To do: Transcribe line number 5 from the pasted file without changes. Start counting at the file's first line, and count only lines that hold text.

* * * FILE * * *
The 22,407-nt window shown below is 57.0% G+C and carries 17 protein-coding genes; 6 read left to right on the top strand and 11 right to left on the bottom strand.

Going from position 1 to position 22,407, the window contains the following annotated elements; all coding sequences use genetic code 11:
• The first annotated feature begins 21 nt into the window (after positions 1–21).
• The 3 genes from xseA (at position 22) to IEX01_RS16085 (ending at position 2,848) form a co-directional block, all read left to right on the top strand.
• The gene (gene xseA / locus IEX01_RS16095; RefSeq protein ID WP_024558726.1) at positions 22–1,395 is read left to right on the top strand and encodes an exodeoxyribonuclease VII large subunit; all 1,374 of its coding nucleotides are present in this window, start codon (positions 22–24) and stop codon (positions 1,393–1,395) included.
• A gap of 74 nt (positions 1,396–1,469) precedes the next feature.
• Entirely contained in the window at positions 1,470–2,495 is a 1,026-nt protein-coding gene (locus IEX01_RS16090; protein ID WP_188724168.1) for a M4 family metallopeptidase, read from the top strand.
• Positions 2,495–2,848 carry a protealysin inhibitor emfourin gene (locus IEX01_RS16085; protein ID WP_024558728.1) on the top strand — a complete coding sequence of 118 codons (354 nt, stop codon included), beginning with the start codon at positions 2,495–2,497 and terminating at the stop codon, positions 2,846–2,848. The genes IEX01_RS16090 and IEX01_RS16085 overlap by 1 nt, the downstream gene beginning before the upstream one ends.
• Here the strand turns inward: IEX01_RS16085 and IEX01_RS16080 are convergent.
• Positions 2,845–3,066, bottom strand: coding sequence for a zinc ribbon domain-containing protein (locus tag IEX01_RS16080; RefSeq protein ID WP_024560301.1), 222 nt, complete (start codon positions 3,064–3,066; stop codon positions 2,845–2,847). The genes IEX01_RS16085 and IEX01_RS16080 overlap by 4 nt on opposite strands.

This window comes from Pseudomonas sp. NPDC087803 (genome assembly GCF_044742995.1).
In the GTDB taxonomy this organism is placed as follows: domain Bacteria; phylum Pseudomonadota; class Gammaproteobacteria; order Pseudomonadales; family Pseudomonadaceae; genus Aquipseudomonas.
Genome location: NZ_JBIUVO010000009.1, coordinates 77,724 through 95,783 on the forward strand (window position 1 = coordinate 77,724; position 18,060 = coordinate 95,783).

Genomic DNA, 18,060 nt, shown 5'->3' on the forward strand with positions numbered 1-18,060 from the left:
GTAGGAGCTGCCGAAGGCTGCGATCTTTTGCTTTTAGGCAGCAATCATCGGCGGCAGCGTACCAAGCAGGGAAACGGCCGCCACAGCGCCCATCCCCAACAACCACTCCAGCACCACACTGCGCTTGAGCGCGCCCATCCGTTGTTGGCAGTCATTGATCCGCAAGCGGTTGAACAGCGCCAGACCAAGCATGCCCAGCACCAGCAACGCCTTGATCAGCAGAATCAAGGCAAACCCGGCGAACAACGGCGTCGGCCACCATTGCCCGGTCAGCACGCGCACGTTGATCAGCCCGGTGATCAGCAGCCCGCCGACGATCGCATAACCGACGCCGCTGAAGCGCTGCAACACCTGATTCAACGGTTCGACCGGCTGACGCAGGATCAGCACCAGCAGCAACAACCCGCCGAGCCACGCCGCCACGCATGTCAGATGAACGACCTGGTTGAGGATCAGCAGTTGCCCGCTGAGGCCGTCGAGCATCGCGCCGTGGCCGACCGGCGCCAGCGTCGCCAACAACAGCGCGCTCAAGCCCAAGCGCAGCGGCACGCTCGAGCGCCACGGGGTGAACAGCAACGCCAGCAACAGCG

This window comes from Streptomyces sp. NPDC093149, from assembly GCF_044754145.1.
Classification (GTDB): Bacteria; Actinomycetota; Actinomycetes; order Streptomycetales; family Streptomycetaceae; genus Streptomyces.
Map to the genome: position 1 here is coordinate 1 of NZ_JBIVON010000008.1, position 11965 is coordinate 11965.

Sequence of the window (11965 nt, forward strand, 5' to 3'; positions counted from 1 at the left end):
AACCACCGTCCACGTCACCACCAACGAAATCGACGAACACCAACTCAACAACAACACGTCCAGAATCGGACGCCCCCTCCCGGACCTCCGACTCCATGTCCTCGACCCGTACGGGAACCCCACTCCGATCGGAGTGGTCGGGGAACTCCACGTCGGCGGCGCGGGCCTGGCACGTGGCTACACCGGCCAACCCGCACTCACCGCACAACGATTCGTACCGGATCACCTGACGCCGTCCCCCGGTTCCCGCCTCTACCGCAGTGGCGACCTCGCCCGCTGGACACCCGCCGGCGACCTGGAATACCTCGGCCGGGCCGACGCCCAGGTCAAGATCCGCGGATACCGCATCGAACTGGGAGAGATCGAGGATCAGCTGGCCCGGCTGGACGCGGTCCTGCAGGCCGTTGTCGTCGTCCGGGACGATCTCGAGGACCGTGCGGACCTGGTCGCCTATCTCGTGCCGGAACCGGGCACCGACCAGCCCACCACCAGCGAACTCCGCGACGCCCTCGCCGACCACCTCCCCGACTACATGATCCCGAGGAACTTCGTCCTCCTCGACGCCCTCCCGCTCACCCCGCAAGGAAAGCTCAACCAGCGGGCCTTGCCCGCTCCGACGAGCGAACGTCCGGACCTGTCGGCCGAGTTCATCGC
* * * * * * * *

• The gene (gene xseA / locus IEX01_RS16095; RefSeq protein ID WP_024558726.1) at positions 22–1,395 is read left to right on the top strand and encodes an exodeoxyribonuclease VII large subunit; all 1,374 of its coding nucleotides are present in this window, start codon (positions 22–24) and stop codon (positions 1,393–1,395) included.